August 23, 2022
Several years ago, we were all shooting together when one of us mentioned how blurry his sight pins were. Another said his pins were fine, but his target was blurry.
Before long, we were discussing whether our visual focus was on our pins or the target during the aiming process. Some of us didn’t even know where our focus was.
Because of the way our eyes work, we must choose where we want to focus. Do you want to focus on your pins and leave the target blurry? Or do you want to focus on the target and leave your pins blurry? As archers, is there an advantage to one focal point over the other?
To help answer that question, we decided it would be interesting to talk with some of the nation’s top archers and see what they were doing. After all, if they are successful, they must be doing it right. Well, we got a variety of answers from these top shooters. Surprisingly, many didn’t really know where their focus was. It was something they had just done naturally and didn’t have to make a conscious choice between focusing on their pins or the target.
So, we decided we needed to experiment with our own shooting, using both focal points to determine which one yielded the best results. What we found was rather surprising.
We found that when we focused on the pin, we did a great job of leveling the bow, centering the pin guard in the peep sight and gapping (shooting the odd yardages) between our pins. The aiming seemed to be the priority.
However, when we focused on the target, it seemed like aiming became secondary and was less of a priority, which we figured would be a bad thing. Strangely, some of us shot tighter groups while focused on the target, because shot execution seemed to be the priority. Another bonus of focusing on the target was that we held steadier.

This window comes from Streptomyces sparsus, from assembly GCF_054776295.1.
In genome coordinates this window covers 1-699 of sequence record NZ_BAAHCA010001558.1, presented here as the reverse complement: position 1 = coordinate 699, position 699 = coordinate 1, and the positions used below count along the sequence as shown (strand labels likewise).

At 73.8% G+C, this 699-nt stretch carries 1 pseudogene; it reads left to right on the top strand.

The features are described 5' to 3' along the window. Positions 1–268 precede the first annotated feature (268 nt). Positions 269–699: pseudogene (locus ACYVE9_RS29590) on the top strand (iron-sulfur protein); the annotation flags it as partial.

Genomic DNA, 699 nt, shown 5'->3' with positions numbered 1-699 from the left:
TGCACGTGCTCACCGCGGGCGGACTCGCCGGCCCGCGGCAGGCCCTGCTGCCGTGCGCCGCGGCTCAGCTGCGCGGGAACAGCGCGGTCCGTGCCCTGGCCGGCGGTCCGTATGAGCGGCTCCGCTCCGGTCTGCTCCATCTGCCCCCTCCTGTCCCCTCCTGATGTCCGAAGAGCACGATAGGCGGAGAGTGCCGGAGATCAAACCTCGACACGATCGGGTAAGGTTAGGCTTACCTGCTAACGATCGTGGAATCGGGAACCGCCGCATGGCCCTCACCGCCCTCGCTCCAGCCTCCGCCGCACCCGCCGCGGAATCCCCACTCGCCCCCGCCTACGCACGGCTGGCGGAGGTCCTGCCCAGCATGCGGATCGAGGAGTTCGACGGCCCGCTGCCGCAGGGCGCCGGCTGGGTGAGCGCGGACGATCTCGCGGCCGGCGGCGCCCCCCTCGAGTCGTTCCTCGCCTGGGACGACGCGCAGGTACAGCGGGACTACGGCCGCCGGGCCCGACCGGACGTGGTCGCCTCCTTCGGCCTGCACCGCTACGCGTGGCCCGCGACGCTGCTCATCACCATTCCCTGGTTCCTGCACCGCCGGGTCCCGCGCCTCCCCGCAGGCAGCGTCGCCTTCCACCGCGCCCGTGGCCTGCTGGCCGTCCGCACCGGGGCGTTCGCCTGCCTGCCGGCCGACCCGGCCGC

The holding steadier made sense. When we tried to hold our pin on a spot, we would fly by the spot then try to correct it by bringing the pin back to the spot and fly by again. This made us feel as though we needed to “catch” the spot as our pin flew past.
When we focused on the target, aiming was secondary so we didn’t keep trying to correct the pin position, which was causing a lot of unnecessary movement. We were able to hold steadier and shoot with fewer flinches and without punching the trigger.
However, we soon realized there isn’t a “one-size-fits-all” approach to focusing. More experienced archers seemed to have great success focusing on the target and letting the aiming be secondary. But the less experienced archers struggled. They seemed to shoot a lot better when they focused on aiming with their pins.
After studying this for a while, we realized this is because less experienced archers don’t have a good foundation of aiming. If they focused on the target, they would not center the pin guard inside the peep sight, choose the correct pin or consistently level the bow. They needed to consciously perform these steps to be accurate.
On the other hand, more experienced archers had built a solid foundation of aiming, so they could let it be secondary and still aim well. They could take advantage of focusing more on the shot execution.
So, depending on our skill level and experience, we have found that one focal point is superior to the other. We suggest shooting groups using both focal points (near and far) and experimenting, because you may be missing out on better shooting.